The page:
If you love St. Louis, you’ll love this anthology!
By Brad R. Cook, President of St. Louis Writers Guild
Here at The Writers Lens, Wednesday’s are for readers, so allow me to showcase some of the amazing writers that contributed to St. Louis Reflections.
I remember when we first decided to create the anthology. St. Louis Writers Guild was about to celebrate its 90th Anniversary. We had planned the Year of Festivals, a time to celebrate the long history of the Writers Guild and all the amazing writers who were a part of the current organization. With well over 250 members there was a lot of talent in our midst. For every significant anniversary over the last 50 years or so, St. Louis Writers Guild (SLWG) had created a members’ booklet. Back in the day, it would have held addresses, phone numbers, publications, but in our ambition we decided to do an anthology. The topic was never in doubt; I must admit that was the easy part. To celebrate our 90th Anniversary we would honor the city that had been the home and inspiration to every member of SLWG since its founding.
We sent out the call, and went about celebrating the Year of Festivals. The anthology was always designed to come out after 2010. We wanted to include as many members as possible in the list and knew it would take some time to put the collection together. It was probably better we didn’t know what it would really take to bring this book to fruition – we might have faltered or maybe waivered, but that never happened. As historian of SLWG, I volunteered to spearhead this project – it was of historical significance and I wanted the experience of putting together an anthology. I wasn’t alone, Mary Menke, who was VP of Operations at the time, agreed to help. Ah, we were so naïve, the saying ‘ignorance is bliss’ had never been more true.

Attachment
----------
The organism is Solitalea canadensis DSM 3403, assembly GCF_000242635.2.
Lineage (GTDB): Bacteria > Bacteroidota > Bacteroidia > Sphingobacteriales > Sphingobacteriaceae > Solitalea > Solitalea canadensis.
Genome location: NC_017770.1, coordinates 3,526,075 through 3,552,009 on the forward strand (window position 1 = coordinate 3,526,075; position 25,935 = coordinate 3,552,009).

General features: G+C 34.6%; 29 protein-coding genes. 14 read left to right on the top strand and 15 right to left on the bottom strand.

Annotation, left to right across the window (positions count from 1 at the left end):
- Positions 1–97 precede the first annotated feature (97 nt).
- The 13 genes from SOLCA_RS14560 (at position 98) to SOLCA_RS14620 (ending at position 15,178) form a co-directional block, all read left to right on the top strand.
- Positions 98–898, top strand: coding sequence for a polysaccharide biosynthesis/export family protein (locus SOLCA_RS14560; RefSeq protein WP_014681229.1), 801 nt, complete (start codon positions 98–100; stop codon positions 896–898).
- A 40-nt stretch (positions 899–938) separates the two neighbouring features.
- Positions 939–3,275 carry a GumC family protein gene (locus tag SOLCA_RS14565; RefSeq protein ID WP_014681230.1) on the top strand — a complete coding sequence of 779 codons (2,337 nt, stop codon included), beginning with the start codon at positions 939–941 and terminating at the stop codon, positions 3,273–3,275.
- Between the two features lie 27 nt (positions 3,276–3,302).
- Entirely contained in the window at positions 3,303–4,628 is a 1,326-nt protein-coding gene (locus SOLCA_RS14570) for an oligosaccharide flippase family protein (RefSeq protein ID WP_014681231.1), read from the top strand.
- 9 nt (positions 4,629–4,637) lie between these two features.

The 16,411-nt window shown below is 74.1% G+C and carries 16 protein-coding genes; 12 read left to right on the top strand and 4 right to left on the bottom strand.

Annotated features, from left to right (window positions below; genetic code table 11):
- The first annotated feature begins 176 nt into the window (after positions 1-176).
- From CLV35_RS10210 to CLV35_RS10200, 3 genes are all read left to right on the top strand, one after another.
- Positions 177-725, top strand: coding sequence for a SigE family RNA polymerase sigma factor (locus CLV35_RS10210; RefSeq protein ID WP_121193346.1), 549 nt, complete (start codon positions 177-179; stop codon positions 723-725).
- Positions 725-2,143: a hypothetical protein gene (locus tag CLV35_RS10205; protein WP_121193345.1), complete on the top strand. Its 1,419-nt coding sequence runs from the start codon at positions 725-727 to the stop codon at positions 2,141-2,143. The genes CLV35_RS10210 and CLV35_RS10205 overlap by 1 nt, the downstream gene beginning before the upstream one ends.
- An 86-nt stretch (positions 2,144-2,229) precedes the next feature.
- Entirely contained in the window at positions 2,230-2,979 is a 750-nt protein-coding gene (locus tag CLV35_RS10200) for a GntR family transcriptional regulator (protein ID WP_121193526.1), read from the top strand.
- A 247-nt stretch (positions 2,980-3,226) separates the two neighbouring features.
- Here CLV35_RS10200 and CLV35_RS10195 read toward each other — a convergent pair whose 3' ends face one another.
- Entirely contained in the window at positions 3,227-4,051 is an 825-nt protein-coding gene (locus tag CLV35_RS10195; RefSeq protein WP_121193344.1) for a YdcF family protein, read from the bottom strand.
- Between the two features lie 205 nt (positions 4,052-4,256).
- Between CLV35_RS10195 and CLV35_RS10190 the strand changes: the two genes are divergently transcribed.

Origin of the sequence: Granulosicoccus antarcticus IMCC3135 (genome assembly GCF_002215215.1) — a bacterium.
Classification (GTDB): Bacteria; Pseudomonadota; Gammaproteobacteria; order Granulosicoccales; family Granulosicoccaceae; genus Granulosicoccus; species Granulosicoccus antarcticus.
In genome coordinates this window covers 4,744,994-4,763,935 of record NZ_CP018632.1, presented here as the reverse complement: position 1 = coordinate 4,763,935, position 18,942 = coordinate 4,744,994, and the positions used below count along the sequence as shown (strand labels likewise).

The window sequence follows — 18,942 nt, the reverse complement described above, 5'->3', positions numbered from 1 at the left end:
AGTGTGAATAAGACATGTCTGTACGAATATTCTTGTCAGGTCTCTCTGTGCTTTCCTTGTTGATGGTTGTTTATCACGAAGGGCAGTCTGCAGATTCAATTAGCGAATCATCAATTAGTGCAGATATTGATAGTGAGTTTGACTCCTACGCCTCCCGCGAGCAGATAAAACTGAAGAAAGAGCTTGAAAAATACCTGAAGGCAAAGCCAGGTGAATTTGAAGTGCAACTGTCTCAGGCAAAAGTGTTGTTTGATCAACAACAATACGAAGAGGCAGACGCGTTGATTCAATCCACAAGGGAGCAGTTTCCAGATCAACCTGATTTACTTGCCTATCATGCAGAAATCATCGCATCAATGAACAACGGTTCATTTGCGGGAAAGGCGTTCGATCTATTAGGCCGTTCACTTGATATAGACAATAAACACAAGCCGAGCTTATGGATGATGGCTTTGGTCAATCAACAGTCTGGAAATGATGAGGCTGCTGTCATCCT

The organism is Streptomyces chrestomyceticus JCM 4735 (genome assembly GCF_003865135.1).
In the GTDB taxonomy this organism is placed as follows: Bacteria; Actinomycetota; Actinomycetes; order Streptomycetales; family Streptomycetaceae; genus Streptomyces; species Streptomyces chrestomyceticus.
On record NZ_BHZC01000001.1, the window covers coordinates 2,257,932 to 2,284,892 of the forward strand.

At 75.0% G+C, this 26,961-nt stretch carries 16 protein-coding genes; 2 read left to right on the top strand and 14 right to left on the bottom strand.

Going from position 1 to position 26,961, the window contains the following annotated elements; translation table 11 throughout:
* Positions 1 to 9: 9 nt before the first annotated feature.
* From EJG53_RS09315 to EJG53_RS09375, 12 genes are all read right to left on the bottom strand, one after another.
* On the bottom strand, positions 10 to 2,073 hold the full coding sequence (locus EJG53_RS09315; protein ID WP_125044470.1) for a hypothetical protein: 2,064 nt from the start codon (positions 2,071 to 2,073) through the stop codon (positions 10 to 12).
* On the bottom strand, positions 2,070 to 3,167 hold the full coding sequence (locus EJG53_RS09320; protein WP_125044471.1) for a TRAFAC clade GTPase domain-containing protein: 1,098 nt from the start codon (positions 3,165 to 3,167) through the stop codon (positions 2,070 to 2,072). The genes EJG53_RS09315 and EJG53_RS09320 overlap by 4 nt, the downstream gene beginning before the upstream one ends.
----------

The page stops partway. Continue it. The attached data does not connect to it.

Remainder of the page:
It took months to collect all the entries, and then even more months to collect all the electronic ones, some of which we never received, so Mary typed many from the hard copies. Then came the initial round of editing. Then another round of editing, and another.
I took on the task of arranging the stories in order. Some were easy; Pat Bubash wrote a great piece asking the one question that St. Louis is famous for, where’d you go to high school, so that seemed an appropriate way to start. I like numbers, so Dwight Bitikofer’s poignant Seven slid perfectly into the seventh slot, and I took the thirteenth slot with my ode to Clayton. For me it’s a lucky number and I knew if I put anyone else there I’d probably choose someone with latent triskaidekaphobia. I ended the anthology with Faye Adams’ poem to St. Louis Writers Guild which seemed a fitting way to close, but that ended the easy part.